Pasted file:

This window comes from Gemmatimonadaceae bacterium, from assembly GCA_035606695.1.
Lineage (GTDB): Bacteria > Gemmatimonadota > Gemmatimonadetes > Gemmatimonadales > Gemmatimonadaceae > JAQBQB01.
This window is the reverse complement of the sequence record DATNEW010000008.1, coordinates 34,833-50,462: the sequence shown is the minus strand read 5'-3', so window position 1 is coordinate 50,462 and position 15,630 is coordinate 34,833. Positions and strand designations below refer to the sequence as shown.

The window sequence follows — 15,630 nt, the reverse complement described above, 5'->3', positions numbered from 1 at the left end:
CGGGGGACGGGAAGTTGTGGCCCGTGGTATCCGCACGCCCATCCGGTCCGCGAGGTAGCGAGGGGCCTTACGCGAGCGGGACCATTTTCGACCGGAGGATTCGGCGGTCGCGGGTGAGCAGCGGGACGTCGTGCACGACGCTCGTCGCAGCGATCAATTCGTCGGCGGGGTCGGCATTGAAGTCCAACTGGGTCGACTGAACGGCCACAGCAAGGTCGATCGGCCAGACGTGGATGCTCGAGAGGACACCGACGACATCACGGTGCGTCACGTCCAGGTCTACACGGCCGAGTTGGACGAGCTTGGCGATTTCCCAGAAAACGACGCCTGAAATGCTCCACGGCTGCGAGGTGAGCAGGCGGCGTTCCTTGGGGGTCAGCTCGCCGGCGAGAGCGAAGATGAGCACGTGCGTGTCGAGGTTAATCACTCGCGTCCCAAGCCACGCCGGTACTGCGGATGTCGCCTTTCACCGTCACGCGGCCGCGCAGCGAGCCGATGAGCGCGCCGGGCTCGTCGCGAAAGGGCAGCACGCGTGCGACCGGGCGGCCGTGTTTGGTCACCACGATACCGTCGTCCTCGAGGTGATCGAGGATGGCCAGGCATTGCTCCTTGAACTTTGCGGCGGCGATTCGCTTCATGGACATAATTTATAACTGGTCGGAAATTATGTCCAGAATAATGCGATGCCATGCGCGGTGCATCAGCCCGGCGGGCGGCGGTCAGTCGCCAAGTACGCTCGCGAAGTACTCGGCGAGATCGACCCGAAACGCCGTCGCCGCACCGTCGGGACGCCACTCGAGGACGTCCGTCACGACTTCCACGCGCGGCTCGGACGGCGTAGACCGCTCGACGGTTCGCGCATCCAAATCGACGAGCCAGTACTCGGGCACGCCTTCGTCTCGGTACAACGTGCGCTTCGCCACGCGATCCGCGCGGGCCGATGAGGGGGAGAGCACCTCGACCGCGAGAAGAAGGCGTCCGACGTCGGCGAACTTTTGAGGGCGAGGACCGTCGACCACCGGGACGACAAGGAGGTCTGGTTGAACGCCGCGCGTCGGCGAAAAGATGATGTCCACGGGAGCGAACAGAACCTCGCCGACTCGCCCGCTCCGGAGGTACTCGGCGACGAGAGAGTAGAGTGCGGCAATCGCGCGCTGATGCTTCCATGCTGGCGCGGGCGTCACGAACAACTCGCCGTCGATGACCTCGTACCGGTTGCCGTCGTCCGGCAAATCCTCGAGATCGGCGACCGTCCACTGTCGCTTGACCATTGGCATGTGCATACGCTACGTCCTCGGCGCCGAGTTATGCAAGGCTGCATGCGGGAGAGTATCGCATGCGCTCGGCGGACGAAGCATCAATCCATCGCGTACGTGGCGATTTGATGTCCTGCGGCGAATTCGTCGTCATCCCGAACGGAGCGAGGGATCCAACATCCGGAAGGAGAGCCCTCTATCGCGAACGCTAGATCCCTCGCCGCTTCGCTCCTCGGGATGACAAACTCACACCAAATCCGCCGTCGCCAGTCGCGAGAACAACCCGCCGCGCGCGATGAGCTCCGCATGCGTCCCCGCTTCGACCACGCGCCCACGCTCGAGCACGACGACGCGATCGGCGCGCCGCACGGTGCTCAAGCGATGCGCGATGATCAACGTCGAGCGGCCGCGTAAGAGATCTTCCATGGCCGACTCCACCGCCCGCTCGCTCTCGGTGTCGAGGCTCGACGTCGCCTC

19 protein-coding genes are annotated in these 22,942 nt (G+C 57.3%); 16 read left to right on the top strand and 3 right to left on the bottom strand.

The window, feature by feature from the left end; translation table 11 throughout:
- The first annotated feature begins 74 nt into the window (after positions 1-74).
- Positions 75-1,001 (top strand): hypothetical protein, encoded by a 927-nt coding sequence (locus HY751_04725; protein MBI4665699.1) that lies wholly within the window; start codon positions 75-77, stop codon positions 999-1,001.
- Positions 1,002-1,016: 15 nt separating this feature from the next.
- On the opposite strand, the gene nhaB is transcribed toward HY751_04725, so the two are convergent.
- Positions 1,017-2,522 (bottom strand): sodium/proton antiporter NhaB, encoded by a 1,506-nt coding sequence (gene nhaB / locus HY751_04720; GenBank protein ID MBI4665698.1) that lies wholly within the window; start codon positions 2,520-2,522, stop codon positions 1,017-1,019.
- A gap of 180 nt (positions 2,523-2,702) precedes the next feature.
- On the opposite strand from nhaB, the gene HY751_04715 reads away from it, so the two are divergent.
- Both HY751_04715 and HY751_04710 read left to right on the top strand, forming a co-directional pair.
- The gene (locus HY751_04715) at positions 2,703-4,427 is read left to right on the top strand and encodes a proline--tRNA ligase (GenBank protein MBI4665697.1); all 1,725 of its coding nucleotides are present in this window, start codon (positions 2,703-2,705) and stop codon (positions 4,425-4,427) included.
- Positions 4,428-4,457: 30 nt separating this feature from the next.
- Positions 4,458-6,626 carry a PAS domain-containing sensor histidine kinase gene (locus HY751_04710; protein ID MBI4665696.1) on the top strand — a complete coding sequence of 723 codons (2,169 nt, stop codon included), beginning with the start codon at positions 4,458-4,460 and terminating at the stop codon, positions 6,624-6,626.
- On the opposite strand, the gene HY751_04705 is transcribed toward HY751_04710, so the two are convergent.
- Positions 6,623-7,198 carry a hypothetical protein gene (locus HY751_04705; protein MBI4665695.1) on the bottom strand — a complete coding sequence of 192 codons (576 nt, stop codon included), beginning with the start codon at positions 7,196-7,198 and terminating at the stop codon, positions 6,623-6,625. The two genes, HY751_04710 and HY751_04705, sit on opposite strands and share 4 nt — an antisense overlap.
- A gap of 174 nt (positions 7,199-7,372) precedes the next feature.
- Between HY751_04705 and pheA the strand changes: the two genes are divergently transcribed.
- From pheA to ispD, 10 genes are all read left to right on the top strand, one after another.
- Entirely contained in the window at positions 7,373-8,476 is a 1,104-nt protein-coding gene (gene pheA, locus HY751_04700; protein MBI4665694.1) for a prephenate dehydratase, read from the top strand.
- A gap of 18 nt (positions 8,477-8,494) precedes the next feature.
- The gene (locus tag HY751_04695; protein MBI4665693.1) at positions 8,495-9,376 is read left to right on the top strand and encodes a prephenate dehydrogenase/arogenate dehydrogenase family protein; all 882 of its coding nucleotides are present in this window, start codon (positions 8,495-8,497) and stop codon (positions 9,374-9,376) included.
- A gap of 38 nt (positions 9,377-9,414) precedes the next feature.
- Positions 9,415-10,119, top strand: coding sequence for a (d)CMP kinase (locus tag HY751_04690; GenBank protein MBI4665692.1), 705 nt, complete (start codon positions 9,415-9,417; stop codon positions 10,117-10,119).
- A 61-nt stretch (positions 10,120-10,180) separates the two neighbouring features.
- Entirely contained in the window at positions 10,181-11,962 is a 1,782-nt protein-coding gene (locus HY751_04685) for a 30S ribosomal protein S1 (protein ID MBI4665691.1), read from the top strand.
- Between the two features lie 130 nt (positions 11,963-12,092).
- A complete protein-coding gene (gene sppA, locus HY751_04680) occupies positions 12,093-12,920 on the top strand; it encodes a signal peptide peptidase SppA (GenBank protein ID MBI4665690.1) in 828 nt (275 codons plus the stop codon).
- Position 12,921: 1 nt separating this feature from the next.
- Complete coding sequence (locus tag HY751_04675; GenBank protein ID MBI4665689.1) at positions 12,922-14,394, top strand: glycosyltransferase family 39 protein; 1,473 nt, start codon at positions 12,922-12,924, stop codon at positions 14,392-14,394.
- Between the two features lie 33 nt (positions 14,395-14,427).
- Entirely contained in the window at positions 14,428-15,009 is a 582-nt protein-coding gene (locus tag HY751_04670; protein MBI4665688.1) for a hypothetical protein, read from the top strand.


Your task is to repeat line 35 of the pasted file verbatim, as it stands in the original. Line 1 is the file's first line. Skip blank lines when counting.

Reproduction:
- Between the two features lie 33 nt (positions 14,395-14,427).